Simonini, like Fritz Lang’s Dr. Mabuse, manages to have a hand in many of the most horrible events in 19th century Europe. He leads men to their deaths in the tumult caused from the Paris commune, helps libel Dreyfus, and plays a central role in the creation of The Protocols of the Elders of Zion. Along the way, he meets handfuls of prominent historical figures, such as Garibaldi, Alexander Dumas, and Sigmund Freud.
Cynthia Ozick, in her blurb for The Prague Cemetery, warns the novel shouldn’t “fall into the hands of the naive reader.” By that, I believe she means it should not be read by those who take everything on the page literally. If that were to happen, the book might inspire more anti-Semites than it squashes. While reading it, I kept expecting there to be some moment where Eco sticks his head through the pages and winks while explainging “This is all farce, remember.” No such moments happens, but there’s definitely a constant infusion of metafictional devices there to remind the reader this is foolishness, that Simonini is a coward and a fraud, and that anti-Semitism has no factual basis in the modern world.
Along the lines of Cynthia Ozick’s statement, I’d add that this isn’t a book for casual readers. If you read only one book a year, then this isn’t the book you should read this year. This book is best “enjoyed” by readers who have some understanding of literary devices. For instance, you should have some acquaintance with literature’s duplicitous narrator’s before reading The Prague Cemetery, such as Van in Nabokov’s Ada or Ardor (Eco’s book uses a similar split-narration technique), or the unnamed narrator of Henry James‘ The Aspern Papers. Prior to reading The Prague Cemetery, you should also refresh yourself on history, specifically the carbonari years of Italy, the Dreyfus affair and J’accuse, and what The Protocols of the Elders of Zion were.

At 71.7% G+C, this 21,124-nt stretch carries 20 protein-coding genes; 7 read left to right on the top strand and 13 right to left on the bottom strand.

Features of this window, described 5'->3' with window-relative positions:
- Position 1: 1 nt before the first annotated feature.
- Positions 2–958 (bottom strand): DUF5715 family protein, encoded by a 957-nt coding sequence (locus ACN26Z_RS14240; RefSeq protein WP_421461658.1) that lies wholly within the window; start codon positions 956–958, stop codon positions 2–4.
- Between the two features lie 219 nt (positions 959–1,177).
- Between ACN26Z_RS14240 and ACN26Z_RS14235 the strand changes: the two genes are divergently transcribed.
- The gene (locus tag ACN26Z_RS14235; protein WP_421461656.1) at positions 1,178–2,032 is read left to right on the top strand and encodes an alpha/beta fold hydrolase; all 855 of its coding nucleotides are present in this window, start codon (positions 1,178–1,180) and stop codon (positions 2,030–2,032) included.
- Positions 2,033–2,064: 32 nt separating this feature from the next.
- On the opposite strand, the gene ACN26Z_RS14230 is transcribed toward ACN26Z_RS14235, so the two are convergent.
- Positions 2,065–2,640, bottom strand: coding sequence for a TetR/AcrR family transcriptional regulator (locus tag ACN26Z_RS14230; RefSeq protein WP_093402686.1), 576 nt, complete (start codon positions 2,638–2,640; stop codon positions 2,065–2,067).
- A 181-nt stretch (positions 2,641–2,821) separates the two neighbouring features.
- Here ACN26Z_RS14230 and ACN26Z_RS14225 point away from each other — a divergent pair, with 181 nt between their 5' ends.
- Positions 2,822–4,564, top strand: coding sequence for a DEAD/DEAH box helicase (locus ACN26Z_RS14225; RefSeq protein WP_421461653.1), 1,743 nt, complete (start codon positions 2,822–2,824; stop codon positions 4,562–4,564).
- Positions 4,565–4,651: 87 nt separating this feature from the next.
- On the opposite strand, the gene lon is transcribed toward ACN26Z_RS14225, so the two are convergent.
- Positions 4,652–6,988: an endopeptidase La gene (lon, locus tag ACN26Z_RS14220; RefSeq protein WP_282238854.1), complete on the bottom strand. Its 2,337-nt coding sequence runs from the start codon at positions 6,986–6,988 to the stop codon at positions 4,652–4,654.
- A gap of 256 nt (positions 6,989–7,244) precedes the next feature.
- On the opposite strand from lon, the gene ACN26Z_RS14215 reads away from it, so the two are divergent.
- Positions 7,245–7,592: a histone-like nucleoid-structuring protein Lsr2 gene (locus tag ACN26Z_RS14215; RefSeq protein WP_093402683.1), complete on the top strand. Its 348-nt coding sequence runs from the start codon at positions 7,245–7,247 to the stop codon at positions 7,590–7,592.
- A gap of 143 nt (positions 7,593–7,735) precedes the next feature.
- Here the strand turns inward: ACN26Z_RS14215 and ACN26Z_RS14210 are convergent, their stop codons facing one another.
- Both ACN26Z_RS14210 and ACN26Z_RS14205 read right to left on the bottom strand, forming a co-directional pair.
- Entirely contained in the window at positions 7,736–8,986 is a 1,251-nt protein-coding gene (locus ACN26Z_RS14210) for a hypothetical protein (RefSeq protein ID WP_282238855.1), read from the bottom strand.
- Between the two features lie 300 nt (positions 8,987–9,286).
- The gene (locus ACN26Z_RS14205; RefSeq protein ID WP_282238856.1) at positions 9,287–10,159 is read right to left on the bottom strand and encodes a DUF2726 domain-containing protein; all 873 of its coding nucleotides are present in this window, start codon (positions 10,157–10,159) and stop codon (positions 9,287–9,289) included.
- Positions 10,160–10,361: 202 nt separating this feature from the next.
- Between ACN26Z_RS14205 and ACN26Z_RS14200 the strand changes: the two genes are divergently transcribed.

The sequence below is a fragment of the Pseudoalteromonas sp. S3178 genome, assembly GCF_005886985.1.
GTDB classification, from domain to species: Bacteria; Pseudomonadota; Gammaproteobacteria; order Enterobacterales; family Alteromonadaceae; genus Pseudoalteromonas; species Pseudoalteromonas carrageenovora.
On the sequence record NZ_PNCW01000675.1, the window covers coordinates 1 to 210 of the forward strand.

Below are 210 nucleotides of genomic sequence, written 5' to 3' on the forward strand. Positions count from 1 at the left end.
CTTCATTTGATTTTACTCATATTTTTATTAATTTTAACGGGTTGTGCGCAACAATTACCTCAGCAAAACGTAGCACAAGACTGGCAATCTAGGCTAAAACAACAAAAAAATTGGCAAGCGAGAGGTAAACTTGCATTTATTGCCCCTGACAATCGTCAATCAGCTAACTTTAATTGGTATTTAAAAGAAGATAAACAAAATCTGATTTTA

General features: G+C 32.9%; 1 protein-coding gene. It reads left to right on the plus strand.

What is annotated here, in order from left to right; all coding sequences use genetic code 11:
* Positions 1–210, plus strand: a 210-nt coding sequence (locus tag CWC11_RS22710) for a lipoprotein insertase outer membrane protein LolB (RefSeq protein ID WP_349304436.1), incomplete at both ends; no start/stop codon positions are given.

I hope I haven’t scared people away from reading The Prague Cemetery. It’s an incredibly well-written book. Here’s just a few examples of the crisp prose that runs through the novel (I should also add that it’s translated remarkably well from Italian).
“Prisons are there to ensure that a gentleman can go to a restaurant without coming to any harm.”–page 181
“You can never create danger that has a thousand different faces–danger has to have one face alone, otherwise people become distracted.”–page 218
“The students stopped a bus, politely asked the passengers to get off, unharnessed the horses and overturned the vehicle to use as a barricade, but the professionals weighed in immediately, setting the bus alight. In short, a noisy protest turned into a riot, and from a riot to a hint of revolution.”–page 360
I wouldn’t be the least bit surprised if, sooner or later, The Prague Cemtery was received as one of the great novels of this decade, although we’d all have to get over our naivete and squeamishness first.
—-If you’re looking for something else to read, please check out my new book A Rapturous Occasion. I’ll admit, it’s nowhere near as good as The Prague Cemetery, and has nothing really in common with it, but it has its own value. It’s available in paperback ($12.00) and as an ebook ($1.50!). To see it on Amazon, click here.